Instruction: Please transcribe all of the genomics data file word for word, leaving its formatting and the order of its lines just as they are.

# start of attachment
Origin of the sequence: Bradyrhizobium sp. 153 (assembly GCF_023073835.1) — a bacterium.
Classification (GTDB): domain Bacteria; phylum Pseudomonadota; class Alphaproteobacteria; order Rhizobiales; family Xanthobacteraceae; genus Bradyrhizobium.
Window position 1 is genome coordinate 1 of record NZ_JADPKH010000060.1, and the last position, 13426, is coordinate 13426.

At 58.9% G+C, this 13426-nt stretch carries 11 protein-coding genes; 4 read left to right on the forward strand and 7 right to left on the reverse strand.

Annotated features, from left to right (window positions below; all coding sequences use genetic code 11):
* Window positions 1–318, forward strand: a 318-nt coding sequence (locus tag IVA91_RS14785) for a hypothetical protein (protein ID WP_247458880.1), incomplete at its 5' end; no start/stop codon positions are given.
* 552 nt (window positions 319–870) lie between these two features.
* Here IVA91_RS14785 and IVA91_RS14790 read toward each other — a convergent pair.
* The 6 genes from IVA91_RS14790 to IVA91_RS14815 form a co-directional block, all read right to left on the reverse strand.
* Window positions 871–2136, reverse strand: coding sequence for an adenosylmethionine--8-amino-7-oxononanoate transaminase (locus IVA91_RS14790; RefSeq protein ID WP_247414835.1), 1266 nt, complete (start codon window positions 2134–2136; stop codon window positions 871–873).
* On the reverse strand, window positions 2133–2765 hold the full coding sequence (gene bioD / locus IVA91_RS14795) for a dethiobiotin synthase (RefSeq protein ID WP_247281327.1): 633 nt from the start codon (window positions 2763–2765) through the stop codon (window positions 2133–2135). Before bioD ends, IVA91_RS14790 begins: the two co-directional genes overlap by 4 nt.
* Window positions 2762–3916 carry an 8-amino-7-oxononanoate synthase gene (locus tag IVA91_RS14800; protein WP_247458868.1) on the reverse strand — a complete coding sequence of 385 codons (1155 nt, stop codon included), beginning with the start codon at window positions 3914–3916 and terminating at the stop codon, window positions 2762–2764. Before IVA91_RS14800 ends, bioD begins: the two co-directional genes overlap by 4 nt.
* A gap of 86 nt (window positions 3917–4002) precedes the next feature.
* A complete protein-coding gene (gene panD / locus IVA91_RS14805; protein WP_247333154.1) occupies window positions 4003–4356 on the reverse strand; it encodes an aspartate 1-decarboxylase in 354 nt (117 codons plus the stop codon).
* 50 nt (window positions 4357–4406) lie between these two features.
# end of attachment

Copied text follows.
Origin of the sequence: Bradyrhizobium sp. 153 (assembly GCF_023073835.1) — a bacterium.
Classification (GTDB): domain Bacteria; phylum Pseudomonadota; class Alphaproteobacteria; order Rhizobiales; family Xanthobacteraceae; genus Bradyrhizobium.
Window position 1 is genome coordinate 1 of record NZ_JADPKH010000060.1, and the last position, 13426, is coordinate 13426.

At 58.9% G+C, this 13426-nt stretch carries 11 protein-coding genes; 4 read left to right on the forward strand and 7 right to left on the reverse strand.

Annotated features, from left to right (window positions below; all coding sequences use genetic code 11):
* Window positions 1–318, forward strand: a 318-nt coding sequence (locus tag IVA91_RS14785) for a hypothetical protein (protein ID WP_247458880.1), incomplete at its 5' end; no start/stop codon positions are given.
* 552 nt (window positions 319–870) lie between these two features.
* Here IVA91_RS14785 and IVA91_RS14790 read toward each other — a convergent pair.
* The 6 genes from IVA91_RS14790 to IVA91_RS14815 form a co-directional block, all read right to left on the reverse strand.
* Window positions 871–2136, reverse strand: coding sequence for an adenosylmethionine--8-amino-7-oxononanoate transaminase (locus IVA91_RS14790; RefSeq protein ID WP_247414835.1), 1266 nt, complete (start codon window positions 2134–2136; stop codon window positions 871–873).
* On the reverse strand, window positions 2133–2765 hold the full coding sequence (gene bioD / locus IVA91_RS14795) for a dethiobiotin synthase (RefSeq protein ID WP_247281327.1): 633 nt from the start codon (window positions 2763–2765) through the stop codon (window positions 2133–2135). Before bioD ends, IVA91_RS14790 begins: the two co-directional genes overlap by 4 nt.
* Window positions 2762–3916 carry an 8-amino-7-oxononanoate synthase gene (locus tag IVA91_RS14800; protein WP_247458868.1) on the reverse strand — a complete coding sequence of 385 codons (1155 nt, stop codon included), beginning with the start codon at window positions 3914–3916 and terminating at the stop codon, window positions 2762–2764. Before IVA91_RS14800 ends, bioD begins: the two co-directional genes overlap by 4 nt.
* A gap of 86 nt (window positions 3917–4002) precedes the next feature.
* A complete protein-coding gene (gene panD / locus IVA91_RS14805; protein WP_247333154.1) occupies window positions 4003–4356 on the reverse strand; it encodes an aspartate 1-decarboxylase in 354 nt (117 codons plus the stop codon).
* 50 nt (window positions 4357–4406) lie between these two features.